I always say that my mother didn’t need to lecture me about the importance of education. She showed me instead.

When I realized that I almost had enough credits to graduate, I moved back home and focused on taking classes full-time. A teacher finally pulled me aside and asked what I planned to do next, after community college. She believed I had writing talent and that I should major in English even though everyone I had ever met told me not to bother with a useless degree like that. I transferred the next semester to a four-year school, graduated as an English major, and went directly to graduate school for my M.F.A. I was afraid to take any more breaks. I was older than many of my classmates and I wanted to finish.

The amount of privilege in this story is not lost on me. A supportive family and a couch to crash on is a gift I can never fully repay. I also can’t repay my former teacher for becoming my mentor, but I can attempt to offer the same type of guidance to others. My students are all on their own path, but I am ready on the sidelines, eager to help each step of the way.

My students want to learn. You can’t convince me otherwise. They aren’t messing up and forgetting to read the syllabus just to frustrate their teachers. They aren’t all lazy, waiting for others to do the work for them.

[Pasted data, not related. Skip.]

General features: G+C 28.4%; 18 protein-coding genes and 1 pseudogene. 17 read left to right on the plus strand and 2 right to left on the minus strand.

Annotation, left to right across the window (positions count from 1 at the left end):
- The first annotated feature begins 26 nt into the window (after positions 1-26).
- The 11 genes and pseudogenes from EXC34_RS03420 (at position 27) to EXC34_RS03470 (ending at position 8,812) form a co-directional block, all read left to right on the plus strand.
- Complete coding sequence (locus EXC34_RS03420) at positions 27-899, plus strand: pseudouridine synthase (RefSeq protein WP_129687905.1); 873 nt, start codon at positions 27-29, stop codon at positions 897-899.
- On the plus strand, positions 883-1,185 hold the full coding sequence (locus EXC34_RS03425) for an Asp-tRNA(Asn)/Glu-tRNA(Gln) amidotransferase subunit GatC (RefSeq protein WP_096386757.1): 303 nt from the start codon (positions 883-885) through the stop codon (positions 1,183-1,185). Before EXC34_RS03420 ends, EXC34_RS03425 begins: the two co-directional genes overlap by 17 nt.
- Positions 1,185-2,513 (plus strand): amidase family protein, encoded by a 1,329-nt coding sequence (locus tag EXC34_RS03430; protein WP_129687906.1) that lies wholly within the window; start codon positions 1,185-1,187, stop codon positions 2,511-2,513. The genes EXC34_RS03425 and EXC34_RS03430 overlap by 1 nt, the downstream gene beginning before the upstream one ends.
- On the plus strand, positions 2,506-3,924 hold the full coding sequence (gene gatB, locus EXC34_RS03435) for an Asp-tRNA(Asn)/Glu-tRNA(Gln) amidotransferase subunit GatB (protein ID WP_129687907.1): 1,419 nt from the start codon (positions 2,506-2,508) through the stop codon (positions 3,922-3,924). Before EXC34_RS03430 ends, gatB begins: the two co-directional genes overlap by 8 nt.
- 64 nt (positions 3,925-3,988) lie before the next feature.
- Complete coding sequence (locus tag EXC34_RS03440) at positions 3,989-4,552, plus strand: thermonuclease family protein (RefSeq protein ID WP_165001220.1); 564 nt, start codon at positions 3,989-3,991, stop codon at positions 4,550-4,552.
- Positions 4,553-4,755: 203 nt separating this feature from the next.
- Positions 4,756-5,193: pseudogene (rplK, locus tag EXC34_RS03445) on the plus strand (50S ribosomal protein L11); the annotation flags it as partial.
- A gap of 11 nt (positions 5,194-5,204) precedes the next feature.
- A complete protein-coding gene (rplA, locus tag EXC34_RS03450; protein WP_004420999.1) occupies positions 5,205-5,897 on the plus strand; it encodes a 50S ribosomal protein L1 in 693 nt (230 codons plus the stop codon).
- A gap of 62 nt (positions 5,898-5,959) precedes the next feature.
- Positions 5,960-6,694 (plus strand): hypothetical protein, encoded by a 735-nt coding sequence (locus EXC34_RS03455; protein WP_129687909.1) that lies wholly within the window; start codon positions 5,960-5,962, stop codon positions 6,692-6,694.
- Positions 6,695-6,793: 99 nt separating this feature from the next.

Here is what I have learned: it is possible to care about the results but self-destruct anyway.

Sometimes I laugh when I think about my journey, marveling even now at how I ended up teaching college when I was so sure that college just wasn’t right for me. Failure and indecision, making choices that no one understood but me, have made me a better teacher.

By the time my students make it to my classroom, I often think, they made it this far for a reason. They suffered through the admissions and the FAFSA paperwork. They endured long waiting lines to register, hours of orientation, and endless circles around the parking lot to find an available spot. I know how much effort that takes.

At any point, we could all decide to take a U-turn and go back home, but we don’t.

Penny Zang

Written by

English professor + book nerd + drinking buddy. Visit me at Pennyzang.com and Twitter: @penny_zang